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Environment and Social Justice: An International Perspective Vol: 18

Product Details
26 Aug 2010
Emerald Group Publishing Limited
504 pages - 156 x 234 x 41mm
Research in Social Problems and Public Policy
This volume examines domestic and international environmental issues from an environmental justice perspective. The book is a compilation of original research articles and is divided into six parts. Articles in Part I focus on urban environmental issues and sustainability including Central Park's influence on historical and contemporary models of funding public parks, London's community-based efforts to deliver affordable fresh food to the poor and the relationship between sustainable living, green consumption and social justice concerns in an ecovillage in New York. Part II concentrates on water resources and the hazards of toxic fish consumption. Part III features food security, agriculture and land loss. Energy and the theme of land and resource loss in host communities is the focus in Part IV. It discusses the poverty that is pervasive in communities hosting extractive oil and gas installations and the industry and attitudes towards it in rural Trinidad and Nigeria. Part V employs spatial analyses techniques to examine siting and toxic releases and Part VI examines diversity and environmental attitudes and presents findings of national studies and environmental conflicts.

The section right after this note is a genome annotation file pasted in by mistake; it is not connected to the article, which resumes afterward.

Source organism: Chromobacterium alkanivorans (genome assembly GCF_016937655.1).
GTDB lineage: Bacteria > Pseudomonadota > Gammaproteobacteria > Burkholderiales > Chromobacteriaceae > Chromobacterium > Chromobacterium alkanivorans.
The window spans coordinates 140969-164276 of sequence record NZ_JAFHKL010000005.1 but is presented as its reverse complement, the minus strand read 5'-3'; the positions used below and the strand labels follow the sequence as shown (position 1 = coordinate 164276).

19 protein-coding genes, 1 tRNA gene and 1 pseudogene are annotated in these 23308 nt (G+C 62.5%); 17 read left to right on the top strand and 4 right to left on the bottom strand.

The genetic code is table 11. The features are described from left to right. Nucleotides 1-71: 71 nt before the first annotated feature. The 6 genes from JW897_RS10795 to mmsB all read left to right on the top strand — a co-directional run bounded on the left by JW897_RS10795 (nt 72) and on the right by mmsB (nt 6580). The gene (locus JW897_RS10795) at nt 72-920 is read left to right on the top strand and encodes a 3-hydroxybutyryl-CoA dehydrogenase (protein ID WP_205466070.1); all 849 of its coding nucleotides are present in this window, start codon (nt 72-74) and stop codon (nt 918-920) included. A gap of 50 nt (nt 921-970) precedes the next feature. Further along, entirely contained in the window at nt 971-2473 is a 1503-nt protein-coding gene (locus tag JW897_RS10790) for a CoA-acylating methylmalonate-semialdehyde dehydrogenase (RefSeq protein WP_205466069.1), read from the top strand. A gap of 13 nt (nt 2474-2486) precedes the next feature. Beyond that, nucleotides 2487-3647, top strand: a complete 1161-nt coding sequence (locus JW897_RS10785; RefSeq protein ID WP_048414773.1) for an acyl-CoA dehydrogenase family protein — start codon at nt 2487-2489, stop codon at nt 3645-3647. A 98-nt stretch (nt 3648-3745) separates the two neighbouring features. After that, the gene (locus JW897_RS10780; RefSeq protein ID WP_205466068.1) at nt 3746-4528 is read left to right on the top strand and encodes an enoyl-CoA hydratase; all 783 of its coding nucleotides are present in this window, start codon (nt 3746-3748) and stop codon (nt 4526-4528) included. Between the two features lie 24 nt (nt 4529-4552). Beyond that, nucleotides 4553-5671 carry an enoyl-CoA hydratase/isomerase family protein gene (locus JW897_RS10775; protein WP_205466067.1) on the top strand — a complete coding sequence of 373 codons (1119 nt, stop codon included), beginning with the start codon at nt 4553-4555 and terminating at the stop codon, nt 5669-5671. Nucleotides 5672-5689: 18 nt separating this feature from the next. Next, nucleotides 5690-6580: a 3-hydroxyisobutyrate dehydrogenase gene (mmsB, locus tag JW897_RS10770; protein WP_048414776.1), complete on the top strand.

List of Contributors. Introduction. Equity, influence, and access: Central Park's role in historical and contemporary urban park financing. Movements, neighborhood change, and the media – Newspaper coverage of anti-gentrification activity in the San Francisco Bay Area: 1995–2005. Food security and sustainability: Community food initiatives in London. Sustainable living and community building in Ecovillage at Ithaca: The challenges of incorporating social justice concerns into the practices of an ecological cohousing community. The domestic and international dimensions of methylmercury contamination in Tuna: An analysis of the efficacy of the fish advisory standards of two federal agencies. Fish consumption and environmental justice in the great lakes: The influence of fish advisories on risk perception, knowledge, and behavior of white and minority anglers. From the green revolution to the gene revolution in India: Understanding the risks and benefits of genetically modified crops. Heritage tourism: A mechanism to facilitate the preservation of black family farms. Environmental perceptions and action: villagers’ response to oil and gas drilling in the wetlands of rural Trinidad. Oil and gas industry in Nigeria: The paradox of the black gold. Building community capacity? Mapping the scope and impacts of EPA’S environmental justice small grants program. Race, gender, and faculty diversity in environmental disciplines. Why can't they work together? A framework for understanding conflict and collaboration in two environmental disputes in Southeast Michigan. Environmentalism and Islam: A Study of Muslim women in the United States. Concluding Remarks. Research in Social Problems and Public Policy. Research in Social Problems and Public Policy. Copyright page.

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